“It’s easy to play any musical instrument: all you have to do is touch the right key at the right time”*…
Deirdre Loughridge and Thomas Patteson, curators of the Museum of Imaginary Musical Instruments, explore the wonderful history of made-up musical contraptions, including a piano comprised of yelping cats and Francis Bacon’s 17th-century vision of experimental sound manipulation: “Cat Pianos, Sound-Houses, and Other Imaginary Musical Instruments.”
* Johann Sebastian Bach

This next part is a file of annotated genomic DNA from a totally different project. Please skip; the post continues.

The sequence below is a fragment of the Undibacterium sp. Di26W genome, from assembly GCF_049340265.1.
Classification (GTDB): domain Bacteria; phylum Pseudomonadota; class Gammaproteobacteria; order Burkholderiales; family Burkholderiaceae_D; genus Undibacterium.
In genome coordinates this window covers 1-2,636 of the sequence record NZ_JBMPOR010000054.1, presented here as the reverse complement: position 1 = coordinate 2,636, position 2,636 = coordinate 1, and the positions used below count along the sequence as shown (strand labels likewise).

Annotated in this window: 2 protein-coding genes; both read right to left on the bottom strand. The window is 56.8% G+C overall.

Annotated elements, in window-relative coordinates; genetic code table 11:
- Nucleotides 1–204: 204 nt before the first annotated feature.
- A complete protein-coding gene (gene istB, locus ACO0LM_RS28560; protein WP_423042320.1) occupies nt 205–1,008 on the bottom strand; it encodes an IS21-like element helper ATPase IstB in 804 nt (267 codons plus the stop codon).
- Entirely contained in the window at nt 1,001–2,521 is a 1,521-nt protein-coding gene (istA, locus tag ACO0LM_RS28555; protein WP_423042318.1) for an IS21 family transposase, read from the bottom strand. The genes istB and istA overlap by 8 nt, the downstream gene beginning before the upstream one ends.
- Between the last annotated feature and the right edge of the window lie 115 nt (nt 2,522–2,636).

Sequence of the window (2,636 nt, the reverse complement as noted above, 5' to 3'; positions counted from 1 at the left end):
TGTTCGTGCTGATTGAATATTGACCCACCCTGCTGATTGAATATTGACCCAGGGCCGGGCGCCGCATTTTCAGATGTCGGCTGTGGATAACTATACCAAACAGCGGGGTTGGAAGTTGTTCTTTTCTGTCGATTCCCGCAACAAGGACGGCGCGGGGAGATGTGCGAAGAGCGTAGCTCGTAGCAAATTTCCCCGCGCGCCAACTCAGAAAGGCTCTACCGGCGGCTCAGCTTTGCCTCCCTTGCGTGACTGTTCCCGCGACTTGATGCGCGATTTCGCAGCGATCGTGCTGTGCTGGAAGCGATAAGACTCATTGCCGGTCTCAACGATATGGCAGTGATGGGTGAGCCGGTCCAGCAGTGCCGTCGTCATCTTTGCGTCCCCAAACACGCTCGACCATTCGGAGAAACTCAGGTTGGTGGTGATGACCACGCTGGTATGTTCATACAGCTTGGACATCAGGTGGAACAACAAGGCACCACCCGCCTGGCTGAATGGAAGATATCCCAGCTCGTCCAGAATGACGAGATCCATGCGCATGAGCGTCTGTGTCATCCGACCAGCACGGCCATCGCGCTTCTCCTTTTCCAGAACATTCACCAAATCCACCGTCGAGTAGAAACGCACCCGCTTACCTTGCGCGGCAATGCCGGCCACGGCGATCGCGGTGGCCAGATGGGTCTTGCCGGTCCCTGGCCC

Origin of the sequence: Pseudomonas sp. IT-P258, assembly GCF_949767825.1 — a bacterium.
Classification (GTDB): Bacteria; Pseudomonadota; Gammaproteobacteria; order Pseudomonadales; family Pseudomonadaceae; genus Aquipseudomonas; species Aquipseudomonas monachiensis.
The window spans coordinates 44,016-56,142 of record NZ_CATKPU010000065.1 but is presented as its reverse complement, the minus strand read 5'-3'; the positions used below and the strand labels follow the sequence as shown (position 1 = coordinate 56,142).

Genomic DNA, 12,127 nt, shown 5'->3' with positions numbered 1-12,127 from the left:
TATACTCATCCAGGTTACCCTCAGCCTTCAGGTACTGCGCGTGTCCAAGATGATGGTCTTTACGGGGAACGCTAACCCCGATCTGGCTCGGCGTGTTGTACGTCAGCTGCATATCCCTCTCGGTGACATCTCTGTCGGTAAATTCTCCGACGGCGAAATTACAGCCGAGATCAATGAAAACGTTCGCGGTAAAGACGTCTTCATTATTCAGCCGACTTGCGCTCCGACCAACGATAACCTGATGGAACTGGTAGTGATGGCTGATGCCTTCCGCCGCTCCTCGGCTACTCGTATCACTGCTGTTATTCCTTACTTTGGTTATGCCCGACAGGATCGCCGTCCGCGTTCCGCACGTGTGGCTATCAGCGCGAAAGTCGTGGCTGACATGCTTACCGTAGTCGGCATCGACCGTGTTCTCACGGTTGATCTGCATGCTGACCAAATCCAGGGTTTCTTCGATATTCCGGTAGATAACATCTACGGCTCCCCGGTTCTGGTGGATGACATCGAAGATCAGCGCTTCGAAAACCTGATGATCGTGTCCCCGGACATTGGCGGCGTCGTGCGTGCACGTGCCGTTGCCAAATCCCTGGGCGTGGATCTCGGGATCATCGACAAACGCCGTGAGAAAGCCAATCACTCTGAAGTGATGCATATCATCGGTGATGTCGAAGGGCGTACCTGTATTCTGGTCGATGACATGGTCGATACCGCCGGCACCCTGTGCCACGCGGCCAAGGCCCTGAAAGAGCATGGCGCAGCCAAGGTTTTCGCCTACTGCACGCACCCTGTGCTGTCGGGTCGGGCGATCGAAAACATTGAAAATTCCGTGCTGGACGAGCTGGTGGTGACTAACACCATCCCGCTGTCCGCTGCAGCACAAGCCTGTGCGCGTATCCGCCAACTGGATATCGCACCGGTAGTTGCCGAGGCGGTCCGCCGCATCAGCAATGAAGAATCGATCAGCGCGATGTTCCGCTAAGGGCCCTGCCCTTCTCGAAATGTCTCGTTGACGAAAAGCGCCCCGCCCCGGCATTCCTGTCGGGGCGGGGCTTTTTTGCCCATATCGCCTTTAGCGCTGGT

As we tickle the ivories, we might spare a thought for Johann Nepomuk Maelzel; he died on this date in 1838. Remembered these days as the inventor of the metronome, Maezel was well-known in his own time as an inventor and impresario. He was especially well-known for his automatons– clock work trumpeters, chess players, miniature song birds, and the like that he exhibited widely. In 1804 Maezel invented a kind of “player orchestra,” the panharmonicon, an automaton able to play the musical instruments of a military band, powered by bellows, and directed by revolving cylinders on which the notes were stored. The “instrument” was admired across Europe, and earned its creator the post of imperial court-mechanician at Vienna, and the friendship of Beethoven (whom Maezel convinced to write Wellington’s Victory [Battle Symphony] Opus 91).